São Paulo – The Supreme Court of Justice (STJ) will decide on Wednesday (23) whether or not health plans can be required to cover diagnoses, procedures and treatments not on a minimum coverage list established by the agency national health service for complementary health, RESPONSE. This is the case of examinations such as positron emission tomography, a type of tomography capable of diagnosing cancer and its stage of development, the use of video laparoscopy technology in various surgeries, hydrotherapy and other physiotherapies, the correction of myopia above 12 degrees, immunotherapy for the treatment of tumours, the so-called ABA therapy (Applied Behavioral Analysis) for autistic children, or again drugs against migraine, among others, are highly demanded in basic health plans.
“When you have cancer or a doctor recommends a test or procedure that is not on the ANS list, like cannabidiol for epilepsy for example, the solution is to take legal action. “Generally, the court recognizes that the old SLA list is a standard list. And that gives the health plan client a reason,” he said. RBA Journalist, writer and activist Andrea Werner, founder of Caterpillar Institute transforms into BUPA.
STF ministers will continue to rule on the so-called Divergence Ban, a set of actions taken by health plan customers who have declined cover for not being on the ANS list. In these, lawyers defend the thesis that the role is exemplary. In other words, its elements set an example of what should be guaranteed to customers in terms of health services. The case is so large that it has been declared by the court as having general implications.
Health and profit plans
In April 2021, in the midst of the most dangerous period of the covid-19 pandemic, the ANS proved that the list was exhaustive. So, health plans are now required to provide only what is on the list. With the change, there was more elimination.
“If they decide the exhaustiveness of the list, millions of Brazilians will suffer from a health handicap. There will be no longer any possibility of appealing to justice in the event of refusal to cover the agreement,” the activist said, noting that the dispute in question does not nullify the fight for the defense of the SUS, because the most affected part is working class.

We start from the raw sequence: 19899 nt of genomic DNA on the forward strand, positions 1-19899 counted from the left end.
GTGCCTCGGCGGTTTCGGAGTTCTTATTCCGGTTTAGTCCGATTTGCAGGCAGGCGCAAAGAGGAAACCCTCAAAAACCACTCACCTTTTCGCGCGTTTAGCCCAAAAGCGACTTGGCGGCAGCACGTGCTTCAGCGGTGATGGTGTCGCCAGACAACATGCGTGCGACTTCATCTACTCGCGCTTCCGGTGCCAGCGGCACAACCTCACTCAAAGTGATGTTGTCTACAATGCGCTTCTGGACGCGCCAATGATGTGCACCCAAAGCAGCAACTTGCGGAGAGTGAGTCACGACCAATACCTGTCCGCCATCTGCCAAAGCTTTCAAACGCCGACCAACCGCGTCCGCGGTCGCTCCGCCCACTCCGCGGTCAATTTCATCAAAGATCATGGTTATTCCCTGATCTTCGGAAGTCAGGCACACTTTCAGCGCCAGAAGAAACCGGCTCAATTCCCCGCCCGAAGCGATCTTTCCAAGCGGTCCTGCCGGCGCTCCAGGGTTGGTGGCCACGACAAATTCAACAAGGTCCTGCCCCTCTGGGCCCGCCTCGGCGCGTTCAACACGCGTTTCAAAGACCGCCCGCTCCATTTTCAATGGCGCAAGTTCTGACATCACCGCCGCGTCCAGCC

Health plans say that if the STF decides the list is typical, it will make Brazil’s private health plans inaccessible to an even larger portion of the population. “Unlimited coverage eliminates cost predictability, which is essential to contract value, as well as completely incompatible with the sustainability of a system that seeks to provide better access to health for the population,” he said. written in a published article. Stadium Natalia Pompeo, legal director of the Brazilian Association of Health Plans (AFP).
However, the dispute is purely economic, according to activists from the Lagarta Vera Buba Institute, which is organizing a large demonstration this Wednesday in front of the STF, with the participation of entities from different regions of the country. “In the law, there is case law and the understanding that the good to be protected is life, and that seems to go without saying. Physicians and families are also in the best position to determine the best treatments, not health plans, which are put in place to provide complementary health to public health. RBA Me Vanessa Ziotti, Legal Director of the Institute.
As he remembers, companies interfere with treatments to achieve gains that can be achieved through other risk management models. They want to offer everything cheaper. This is what we saw with Prevent Senior in the event of a pandemic.
study ipea It showed that the per capita net income of health plans more than doubled between 2014 and 2018. In 2014, the total income was 123.8 billion reais, with growth despite a decline of around 3.3 million the number of users, which increased from 50.5 million in 2014 to 47.2 million in 2018.
As the 2018 values are updated, it increased from R$75.7 in 2014 to R$185.8 in 2018. Net income doubled in real terms from R$3.825 billion $ to R$8.755 billion.
Health plans could see a record increase in 2022